6.7/10
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The Great Caruso (1951)

Loosely traces the life of tenor Enrico Caruso (1873-1921). He loves Musetta, in his home town of Naples, and then Dorothy, the daughter of one of the Metropolitan Opera's patrons. Caruso ... See full summary »

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Won 1 Oscar. Another 1 win & 4 nominations. See more awards »
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Cast

Cast overview, first billed only:
...
...
Dorothy Benjamin
Dorothy Kirsten ...
Jarmila Novotna ...
Maria Selka
Richard Hageman ...
Carlo Santi
...
Park Benjamin
...
Giulio Gatti-Casazza
...
Alfredo Brazzi
...
Jean de Reszke
...
Antonio Scotti (as Paul Javor)
Carl Milletaire ...
Gino
Shepard Menken ...
Fucito
Vincent Renno ...
Tullio
...
Egisto Barretto
Peter Price ...
Caruso (as boy) (as Peter Edward Price)
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Storyline

Loosely traces the life of tenor Enrico Caruso (1873-1921). He loves Musetta, in his home town of Naples, and then Dorothy, the daughter of one of the Metropolitan Opera's patrons. Caruso is unacceptable to both women's fathers: to one, because he sings; to Dorothy's, because he is a peasant. To New York patricians, Caruso is short, barrel chested, loud, emotional, unrefined. Their appreciation comes slowly. The film depicts Caruso's lament that "the man does not have the voice, the voice has the man": he cannot be places he wants to be, because he must be elsewhere singing, including the day his mother dies. Throughout, Mario Lanza and stars from the Met sing. Written by <jhailey@hotmail.com>

Plot Summary | Add Synopsis

Taglines:

Mario Lanza! New Idol! Hottest singer in a decade! See more »

Genres:

Biography | Drama | Music

Certificate:

Approved | See all certifications »
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Details

Country:

Language:

|

Release Date:

17 August 1951 (Australia)  »

Also Known As:

El gran Caruso  »

Company Credits

Production Co:

 »
Show detailed on  »

Technical Specs

Runtime:

Sound Mix:

(Western Electric Sound System)

Color:

(Technicolor)

Aspect Ratio:

1.37 : 1
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Did You Know?

Trivia

Conductor Richard Hageman, who played Carlo Santi in the film, actually knew Enrico Caruso and led several performances with him at the Metropolitan Opera, including the 1918 War Relief Benefit re-created in the film. See more »

Goofs

When Caruso first arrives at the Metropolitan Opera, a worker is seen replacing a photo of "Jean de Reseke" with that of Caruso. Jean de Reszke was in fact a real person and a star tenor of the era, but his last name is misspelled here. See more »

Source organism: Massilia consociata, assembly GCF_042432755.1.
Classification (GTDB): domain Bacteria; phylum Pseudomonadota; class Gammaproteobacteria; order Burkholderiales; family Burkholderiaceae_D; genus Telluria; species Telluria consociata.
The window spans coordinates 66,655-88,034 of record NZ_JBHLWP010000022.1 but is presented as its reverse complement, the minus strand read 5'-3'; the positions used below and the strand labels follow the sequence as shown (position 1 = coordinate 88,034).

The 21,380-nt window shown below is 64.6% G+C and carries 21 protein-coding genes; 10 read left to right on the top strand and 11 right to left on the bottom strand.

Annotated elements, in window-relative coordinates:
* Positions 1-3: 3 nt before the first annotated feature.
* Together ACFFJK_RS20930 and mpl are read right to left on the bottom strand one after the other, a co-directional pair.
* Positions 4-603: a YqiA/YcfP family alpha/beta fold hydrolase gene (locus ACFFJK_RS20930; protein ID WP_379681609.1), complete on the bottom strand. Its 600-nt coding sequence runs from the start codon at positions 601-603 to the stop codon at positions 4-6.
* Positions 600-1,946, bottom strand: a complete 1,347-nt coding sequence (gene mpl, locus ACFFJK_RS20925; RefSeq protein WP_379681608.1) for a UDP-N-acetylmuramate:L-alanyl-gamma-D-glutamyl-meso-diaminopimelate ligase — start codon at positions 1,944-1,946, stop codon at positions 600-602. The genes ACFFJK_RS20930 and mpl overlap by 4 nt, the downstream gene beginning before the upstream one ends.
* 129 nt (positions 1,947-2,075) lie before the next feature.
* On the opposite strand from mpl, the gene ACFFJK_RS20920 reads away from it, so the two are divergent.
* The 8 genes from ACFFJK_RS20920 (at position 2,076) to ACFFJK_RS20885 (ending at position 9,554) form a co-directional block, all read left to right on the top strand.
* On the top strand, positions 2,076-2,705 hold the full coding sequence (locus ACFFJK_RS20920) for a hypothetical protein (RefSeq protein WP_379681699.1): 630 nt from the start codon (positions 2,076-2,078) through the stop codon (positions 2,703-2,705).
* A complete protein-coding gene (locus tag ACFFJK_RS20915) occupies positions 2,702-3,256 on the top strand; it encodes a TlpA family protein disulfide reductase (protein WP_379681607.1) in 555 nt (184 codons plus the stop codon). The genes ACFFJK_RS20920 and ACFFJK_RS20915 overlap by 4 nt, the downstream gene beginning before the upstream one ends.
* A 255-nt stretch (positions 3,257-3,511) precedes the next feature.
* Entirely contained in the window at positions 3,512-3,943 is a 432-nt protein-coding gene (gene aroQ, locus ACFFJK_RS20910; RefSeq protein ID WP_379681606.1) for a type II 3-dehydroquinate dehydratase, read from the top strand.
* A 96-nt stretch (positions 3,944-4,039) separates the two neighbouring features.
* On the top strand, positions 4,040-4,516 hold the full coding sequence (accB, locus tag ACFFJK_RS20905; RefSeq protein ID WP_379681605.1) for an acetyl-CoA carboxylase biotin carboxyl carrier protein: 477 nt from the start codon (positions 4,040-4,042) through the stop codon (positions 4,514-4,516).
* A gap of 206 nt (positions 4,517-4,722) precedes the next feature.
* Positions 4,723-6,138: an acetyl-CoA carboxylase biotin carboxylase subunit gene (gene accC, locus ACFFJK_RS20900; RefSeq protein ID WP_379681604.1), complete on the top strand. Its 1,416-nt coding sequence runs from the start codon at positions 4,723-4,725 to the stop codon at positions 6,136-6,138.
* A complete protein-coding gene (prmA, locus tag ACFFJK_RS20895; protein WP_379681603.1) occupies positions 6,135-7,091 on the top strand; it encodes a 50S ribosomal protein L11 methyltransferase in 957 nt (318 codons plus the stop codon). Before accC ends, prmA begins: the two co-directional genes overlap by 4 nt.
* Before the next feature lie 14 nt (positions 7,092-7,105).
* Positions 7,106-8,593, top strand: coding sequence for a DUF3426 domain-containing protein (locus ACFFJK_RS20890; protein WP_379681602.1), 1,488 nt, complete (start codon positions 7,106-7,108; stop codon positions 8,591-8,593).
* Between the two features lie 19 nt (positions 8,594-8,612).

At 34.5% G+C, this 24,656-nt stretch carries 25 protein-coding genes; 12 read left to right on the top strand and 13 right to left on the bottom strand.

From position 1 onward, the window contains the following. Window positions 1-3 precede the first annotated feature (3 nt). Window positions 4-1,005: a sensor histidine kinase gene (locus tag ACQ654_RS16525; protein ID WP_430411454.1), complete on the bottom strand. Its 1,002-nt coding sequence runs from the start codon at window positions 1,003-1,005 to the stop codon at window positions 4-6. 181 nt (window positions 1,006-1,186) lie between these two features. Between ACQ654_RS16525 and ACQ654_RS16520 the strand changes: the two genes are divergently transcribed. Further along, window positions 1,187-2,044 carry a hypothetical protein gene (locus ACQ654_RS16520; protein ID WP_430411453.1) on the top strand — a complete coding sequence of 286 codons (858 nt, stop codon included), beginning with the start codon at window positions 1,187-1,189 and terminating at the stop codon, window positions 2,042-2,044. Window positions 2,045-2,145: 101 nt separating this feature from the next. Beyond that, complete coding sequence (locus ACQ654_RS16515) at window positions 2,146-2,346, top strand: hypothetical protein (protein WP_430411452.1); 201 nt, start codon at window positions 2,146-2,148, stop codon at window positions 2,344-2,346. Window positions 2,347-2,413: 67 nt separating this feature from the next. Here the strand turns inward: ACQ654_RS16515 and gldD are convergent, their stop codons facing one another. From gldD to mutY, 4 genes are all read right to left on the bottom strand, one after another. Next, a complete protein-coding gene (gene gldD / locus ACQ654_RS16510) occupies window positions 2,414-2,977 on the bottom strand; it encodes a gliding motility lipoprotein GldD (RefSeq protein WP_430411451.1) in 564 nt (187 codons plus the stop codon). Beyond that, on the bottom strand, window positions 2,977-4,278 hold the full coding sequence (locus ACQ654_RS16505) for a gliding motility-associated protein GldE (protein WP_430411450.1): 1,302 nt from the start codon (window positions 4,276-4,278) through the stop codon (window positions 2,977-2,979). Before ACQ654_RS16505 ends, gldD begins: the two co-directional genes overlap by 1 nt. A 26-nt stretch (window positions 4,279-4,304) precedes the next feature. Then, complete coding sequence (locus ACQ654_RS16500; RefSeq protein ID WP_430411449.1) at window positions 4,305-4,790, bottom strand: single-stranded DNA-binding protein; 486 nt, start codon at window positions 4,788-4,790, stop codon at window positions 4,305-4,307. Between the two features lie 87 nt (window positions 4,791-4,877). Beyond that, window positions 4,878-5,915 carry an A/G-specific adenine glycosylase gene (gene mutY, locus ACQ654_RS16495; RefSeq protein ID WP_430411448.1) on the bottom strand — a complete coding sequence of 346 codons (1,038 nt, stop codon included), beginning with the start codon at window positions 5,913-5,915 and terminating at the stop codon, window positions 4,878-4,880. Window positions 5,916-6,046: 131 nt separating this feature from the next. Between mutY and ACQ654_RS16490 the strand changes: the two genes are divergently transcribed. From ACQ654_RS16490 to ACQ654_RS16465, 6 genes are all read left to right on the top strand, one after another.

Crazy Credits

Opening credits: The events, characters and firms depicted in this photoplay are fictitious. Any similarity to actual persons, living or dead, or to actual firms is purely coincidental. See more »

Connections

Referenced in 1955 Motion Picture Theatre Celebration (1955) See more »

Soundtracks

Ave Maria
(uncredited)
Performed by Mario Lanza
Written by Johann Sebastian Bach and Charles Gounod
See more »

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User Reviews

Magnificent Mario at his best!
23 September 1999 | by (Cherry Hill, New Jersey) – See all my reviews

Let me just say this, and then feel free to comment: I truly don't think that the late, great Mario Lanza ever had a better cinematic vehicle for his talents than "The Great Caruso." His larger than life personality and magnificent voice were never better served than here.

Like Caruso before him, and long before the Three Tenors and Andrea Bocelli, Lanza became THE tenor superstar of his generation. If there is anyone who wants to know why, just listen to him sing some of the magnificent arias in this film. "Cielo e Mar," "E Lucevan le stelle," and especially his matchless "Vesti la Giubba," are evidence enough that Lanza could, indeed, have become bigger than Caruso, had not his excesses caught up with him at such a young age.

I have just a couple of negative comments to insert here. First, the plot, while it makes for a good story, actually has very little to do with Caruso's life (Read Enrico Caruso Jr.'s "Caruso: My Father and My Family" for a good, readable biography. He even compliments Lanza and his performance!). For one thing, Caruso didn't die on stage, but several months after that last performance at the Metropolitan. Second, the "Italian" mannerisms in this movie are straight out of the Henry Armetta/"Life with Luigi" school, stereotyped to the hilt.

But, given the overall scheme of things, these are relatively minor complaints. As to the rest, I say that, for those of you who've never heard Lanza and wonder why he was so great, this film will give you ample proof. For those of you who were there when Lanza was in his prime, here's a chance to live it all over again. A great film, and a matchless tribute to TWO of the legendary voices of our time.


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